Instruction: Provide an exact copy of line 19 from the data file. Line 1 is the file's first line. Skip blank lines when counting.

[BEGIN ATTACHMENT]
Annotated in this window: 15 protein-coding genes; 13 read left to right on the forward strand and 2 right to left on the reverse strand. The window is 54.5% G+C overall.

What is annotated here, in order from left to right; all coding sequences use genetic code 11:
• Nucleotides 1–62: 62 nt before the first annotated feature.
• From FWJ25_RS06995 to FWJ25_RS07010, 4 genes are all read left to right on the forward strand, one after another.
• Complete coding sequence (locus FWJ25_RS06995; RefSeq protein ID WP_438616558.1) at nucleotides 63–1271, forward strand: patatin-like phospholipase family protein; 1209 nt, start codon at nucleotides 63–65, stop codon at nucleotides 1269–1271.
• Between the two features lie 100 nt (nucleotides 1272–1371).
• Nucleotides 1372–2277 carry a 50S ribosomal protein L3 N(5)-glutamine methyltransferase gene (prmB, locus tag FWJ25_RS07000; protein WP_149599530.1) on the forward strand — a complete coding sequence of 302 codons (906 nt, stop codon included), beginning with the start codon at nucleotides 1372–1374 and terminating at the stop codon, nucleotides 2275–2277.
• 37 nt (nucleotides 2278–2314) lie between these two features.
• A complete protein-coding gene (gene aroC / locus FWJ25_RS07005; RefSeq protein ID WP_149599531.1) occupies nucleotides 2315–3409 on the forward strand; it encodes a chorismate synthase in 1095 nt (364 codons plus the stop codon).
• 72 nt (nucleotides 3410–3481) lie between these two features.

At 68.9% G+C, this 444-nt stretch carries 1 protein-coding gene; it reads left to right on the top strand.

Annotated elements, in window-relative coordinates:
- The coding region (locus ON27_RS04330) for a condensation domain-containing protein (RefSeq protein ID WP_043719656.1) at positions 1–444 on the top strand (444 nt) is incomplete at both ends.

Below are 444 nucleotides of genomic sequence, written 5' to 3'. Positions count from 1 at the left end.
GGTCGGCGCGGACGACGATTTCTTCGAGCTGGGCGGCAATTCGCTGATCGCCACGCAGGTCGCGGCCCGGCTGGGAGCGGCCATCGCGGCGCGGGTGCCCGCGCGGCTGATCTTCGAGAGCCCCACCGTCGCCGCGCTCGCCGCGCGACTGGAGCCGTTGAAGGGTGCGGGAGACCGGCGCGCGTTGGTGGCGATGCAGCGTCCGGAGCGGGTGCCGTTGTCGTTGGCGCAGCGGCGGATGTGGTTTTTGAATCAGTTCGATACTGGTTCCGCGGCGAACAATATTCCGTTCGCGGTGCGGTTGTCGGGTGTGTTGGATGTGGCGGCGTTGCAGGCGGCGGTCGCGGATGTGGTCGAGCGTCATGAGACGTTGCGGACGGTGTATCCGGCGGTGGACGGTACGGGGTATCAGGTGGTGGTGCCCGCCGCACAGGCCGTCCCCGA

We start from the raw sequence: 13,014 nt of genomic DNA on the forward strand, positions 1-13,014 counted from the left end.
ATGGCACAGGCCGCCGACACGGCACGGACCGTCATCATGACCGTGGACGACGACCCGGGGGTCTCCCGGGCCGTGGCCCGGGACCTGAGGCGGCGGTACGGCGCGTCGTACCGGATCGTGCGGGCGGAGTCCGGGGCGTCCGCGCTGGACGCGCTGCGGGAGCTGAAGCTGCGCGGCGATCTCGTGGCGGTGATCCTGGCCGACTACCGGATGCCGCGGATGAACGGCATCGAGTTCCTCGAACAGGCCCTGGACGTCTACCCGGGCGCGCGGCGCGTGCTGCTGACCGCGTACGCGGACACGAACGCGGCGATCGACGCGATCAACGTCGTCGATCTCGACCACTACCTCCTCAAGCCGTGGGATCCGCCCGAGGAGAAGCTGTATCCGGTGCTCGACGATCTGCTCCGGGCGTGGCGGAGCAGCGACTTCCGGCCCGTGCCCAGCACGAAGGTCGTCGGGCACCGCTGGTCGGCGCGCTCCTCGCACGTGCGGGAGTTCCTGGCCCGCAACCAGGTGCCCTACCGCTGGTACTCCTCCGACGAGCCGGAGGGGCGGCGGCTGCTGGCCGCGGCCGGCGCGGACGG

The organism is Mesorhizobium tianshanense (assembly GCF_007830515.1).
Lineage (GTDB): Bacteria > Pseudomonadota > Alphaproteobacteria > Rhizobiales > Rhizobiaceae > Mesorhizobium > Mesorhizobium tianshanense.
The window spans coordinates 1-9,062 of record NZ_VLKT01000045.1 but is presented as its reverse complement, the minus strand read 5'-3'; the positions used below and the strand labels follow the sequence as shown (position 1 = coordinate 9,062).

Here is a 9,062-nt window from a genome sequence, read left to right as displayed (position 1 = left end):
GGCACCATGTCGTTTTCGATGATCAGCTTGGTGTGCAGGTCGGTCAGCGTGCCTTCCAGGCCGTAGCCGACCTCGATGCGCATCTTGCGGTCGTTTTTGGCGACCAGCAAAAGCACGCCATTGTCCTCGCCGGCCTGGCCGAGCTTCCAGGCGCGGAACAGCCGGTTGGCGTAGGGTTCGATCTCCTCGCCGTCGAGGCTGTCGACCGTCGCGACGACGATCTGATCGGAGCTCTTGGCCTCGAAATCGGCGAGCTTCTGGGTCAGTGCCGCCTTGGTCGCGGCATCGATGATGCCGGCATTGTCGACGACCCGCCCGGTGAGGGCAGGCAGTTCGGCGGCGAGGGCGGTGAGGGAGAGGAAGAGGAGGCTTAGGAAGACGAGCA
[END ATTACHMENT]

Lineage (GTDB): Bacteria > Pseudomonadota > Alphaproteobacteria > Rhizobiales > Rhizobiaceae > Mesorhizobium > Mesorhizobium tianshanense.